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When will tour players call out Keegan Bradley? - Page 2

post #19 of 81
Quote:
Originally Posted by Monte the Bear View Post
 

But does that make it right?

I don't think so.  But you seem to be singling out one player because you also don't like his OCD pre-shot routine. (I find it annoying too, and I like Bradley)  The PGA seems to be allow this rule infraction to slide by.  Sort of like traveling in the NBA when players drive to the net.  On the other thread, that I can't find, it was clear that most of us thought tamping down the grass behind the ball was improving the lie.  Why the PGA doesn't address it is unknown.

post #20 of 81

When do you draw the line between addressing the ball and tapping down the grass? Golfers have a right to back of a shot if they want. So, who makes that judgement call, and is it worth the problems if they get it wrong?

post #21 of 81
Quote:
Originally Posted by saevel25 View Post
 

When do you draw the line between addressing the ball and tapping down the grass? 

Apparently, it's right after the third twirl/flip.

post #22 of 81
Quote:
Originally Posted by saevel25 View Post
 

When do you draw the line between addressing the ball and tapping down the grass? Golfers have a right to back of a shot if they want. So, who makes that judgement call, and is it worth the problems if they get it wrong?

QFT ^.  Given Bradley's OCD, they would be walking into potential litigation if they singled him out over other golfers.  I see plenty of golfers use their address or pre-address routine to "improve" their lie so unless they put out a new rule that says once you address the ball you can't back off it's a non-issue.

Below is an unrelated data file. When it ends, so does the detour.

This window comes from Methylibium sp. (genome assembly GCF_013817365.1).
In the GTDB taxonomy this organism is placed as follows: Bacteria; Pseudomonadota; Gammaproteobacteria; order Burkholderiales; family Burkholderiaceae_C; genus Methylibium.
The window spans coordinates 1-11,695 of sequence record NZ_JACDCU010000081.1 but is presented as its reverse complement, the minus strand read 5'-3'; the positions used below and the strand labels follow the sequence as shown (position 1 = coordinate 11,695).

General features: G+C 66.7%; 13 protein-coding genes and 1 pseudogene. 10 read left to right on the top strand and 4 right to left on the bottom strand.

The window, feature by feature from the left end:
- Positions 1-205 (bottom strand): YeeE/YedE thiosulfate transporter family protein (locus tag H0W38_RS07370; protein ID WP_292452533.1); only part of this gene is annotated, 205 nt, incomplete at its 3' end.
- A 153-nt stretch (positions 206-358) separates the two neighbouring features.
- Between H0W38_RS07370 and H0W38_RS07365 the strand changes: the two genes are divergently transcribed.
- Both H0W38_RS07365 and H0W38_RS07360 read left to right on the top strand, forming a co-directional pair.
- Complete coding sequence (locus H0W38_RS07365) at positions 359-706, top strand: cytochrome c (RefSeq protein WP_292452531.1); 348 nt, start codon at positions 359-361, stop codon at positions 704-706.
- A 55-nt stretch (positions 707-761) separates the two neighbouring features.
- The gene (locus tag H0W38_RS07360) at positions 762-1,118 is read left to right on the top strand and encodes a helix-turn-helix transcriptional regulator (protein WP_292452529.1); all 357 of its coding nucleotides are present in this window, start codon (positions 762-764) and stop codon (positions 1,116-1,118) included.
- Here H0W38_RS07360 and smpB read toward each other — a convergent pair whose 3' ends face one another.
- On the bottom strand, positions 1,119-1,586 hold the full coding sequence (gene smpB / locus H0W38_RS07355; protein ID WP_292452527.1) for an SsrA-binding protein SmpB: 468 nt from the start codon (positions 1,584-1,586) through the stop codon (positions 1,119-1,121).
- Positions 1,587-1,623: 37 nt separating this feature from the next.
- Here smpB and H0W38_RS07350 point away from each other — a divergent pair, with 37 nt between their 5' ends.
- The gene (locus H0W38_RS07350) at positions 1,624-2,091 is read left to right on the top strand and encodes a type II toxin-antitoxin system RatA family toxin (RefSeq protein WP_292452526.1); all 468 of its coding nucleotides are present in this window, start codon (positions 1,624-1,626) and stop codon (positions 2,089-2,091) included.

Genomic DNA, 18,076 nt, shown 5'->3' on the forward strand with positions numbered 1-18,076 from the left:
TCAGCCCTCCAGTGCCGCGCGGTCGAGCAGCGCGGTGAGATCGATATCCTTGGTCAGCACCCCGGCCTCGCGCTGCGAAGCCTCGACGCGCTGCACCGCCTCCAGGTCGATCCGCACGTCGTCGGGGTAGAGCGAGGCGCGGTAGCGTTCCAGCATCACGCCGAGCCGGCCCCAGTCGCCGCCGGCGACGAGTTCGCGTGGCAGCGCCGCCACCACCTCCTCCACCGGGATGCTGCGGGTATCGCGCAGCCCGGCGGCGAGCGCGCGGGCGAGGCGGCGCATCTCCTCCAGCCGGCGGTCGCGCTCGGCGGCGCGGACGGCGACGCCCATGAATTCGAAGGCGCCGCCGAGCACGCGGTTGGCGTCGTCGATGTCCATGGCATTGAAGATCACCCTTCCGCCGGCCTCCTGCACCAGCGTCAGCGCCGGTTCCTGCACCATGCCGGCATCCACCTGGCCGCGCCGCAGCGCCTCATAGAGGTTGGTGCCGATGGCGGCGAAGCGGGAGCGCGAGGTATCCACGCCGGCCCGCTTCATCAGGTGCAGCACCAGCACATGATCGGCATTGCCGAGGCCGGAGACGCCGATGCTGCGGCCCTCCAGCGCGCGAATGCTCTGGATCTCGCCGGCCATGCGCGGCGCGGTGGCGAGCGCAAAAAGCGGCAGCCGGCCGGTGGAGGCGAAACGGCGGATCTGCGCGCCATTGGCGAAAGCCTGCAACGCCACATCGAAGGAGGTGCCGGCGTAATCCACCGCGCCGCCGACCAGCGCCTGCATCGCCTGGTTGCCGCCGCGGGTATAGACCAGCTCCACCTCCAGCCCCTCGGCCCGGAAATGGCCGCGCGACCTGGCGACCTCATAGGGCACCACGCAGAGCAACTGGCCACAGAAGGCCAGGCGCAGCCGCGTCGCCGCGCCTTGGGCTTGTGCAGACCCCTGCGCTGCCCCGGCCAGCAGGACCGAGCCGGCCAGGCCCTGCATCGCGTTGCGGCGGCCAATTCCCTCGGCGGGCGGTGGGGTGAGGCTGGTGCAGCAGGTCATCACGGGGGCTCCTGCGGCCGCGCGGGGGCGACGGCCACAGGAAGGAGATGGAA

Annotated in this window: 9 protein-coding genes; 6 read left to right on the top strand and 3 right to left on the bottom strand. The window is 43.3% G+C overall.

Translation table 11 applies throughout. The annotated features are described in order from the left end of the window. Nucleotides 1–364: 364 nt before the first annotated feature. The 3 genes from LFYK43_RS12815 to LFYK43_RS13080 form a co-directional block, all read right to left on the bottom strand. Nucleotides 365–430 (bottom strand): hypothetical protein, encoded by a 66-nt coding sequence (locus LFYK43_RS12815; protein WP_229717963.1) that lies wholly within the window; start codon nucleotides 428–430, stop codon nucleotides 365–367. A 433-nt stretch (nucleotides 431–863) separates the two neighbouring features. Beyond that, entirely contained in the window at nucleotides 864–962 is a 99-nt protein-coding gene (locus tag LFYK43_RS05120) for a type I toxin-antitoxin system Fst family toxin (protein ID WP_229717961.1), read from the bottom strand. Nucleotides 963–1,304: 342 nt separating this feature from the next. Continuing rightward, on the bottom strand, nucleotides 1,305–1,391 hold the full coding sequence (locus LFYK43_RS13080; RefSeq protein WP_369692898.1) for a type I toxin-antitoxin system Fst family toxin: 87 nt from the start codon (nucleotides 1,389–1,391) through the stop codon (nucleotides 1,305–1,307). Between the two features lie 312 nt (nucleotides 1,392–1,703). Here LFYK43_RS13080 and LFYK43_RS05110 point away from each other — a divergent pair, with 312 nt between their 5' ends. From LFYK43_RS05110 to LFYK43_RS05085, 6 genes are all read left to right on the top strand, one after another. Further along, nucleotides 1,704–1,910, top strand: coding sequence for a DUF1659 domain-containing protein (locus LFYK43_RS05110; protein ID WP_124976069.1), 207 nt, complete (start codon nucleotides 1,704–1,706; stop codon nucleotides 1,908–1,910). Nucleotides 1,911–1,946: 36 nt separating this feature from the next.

post #23 of 81
Quote:
Originally Posted by Ernest Jones View Post
 

Apparently, it's right after the third twirl/flip.

 

Or the tenth re grip for Sergio, oh wait he fixed that. 

post #24 of 81

Phil M. will place the club behind the ball in the rough, then pull it out and do a practice swing adjacent to the ball.  He only does it once though.

post #25 of 81
Thread Starter 
Quote:
Originally Posted by boogielicious View Post
 

I don't think so.  But you seem to be singling out one player because you also don't like his OCD pre-shot routine. (I find it annoying too, and I like Bradley)  The PGA seems to be allow this rule infraction to slide by.  Sort of like traveling in the NBA when players drive to the net.  On the other thread, that I can't find, it was clear that most of us thought tamping down the grass behind the ball was improving the lie.  Why the PGA doesn't address it is unknown.

That's not true - the guy can twitch away to his hearts content as long as he hits the ball. It's the use of the club in the rough that has my attention.

 

Next time he's out in the lettuce around the green and there is a camera on him, watch him. If this isn't improving your lie, I dunno what is.

post #26 of 81

Wasn't Kenny Perry accused of this in a playoff at the Phoenix Open a couple of years ago. The ball was initially covered by grass then by the time he chipped the ball was completely visible. Basically the USGA said he did nothing wrong. I would be surprised if the result was any different here.

post #27 of 81
Quote:
Originally Posted by mchepp View Post

Wasn't Kenny Perry accused of this in a playoff at the Phoenix Open a couple of years ago. The ball was initially covered by grass then by the time he chipped the ball was completely visible. Basically the USGA said he did nothing wrong. I would be surprised if the result was any different here.

Yes: http://thesandtrap.com/t/24018/kenny-perry-caught-cheating-or-not/0_30
post #28 of 81
Quote:
Originally Posted by Monte the Bear View Post
 

Seems like I'm not the only person to notice this.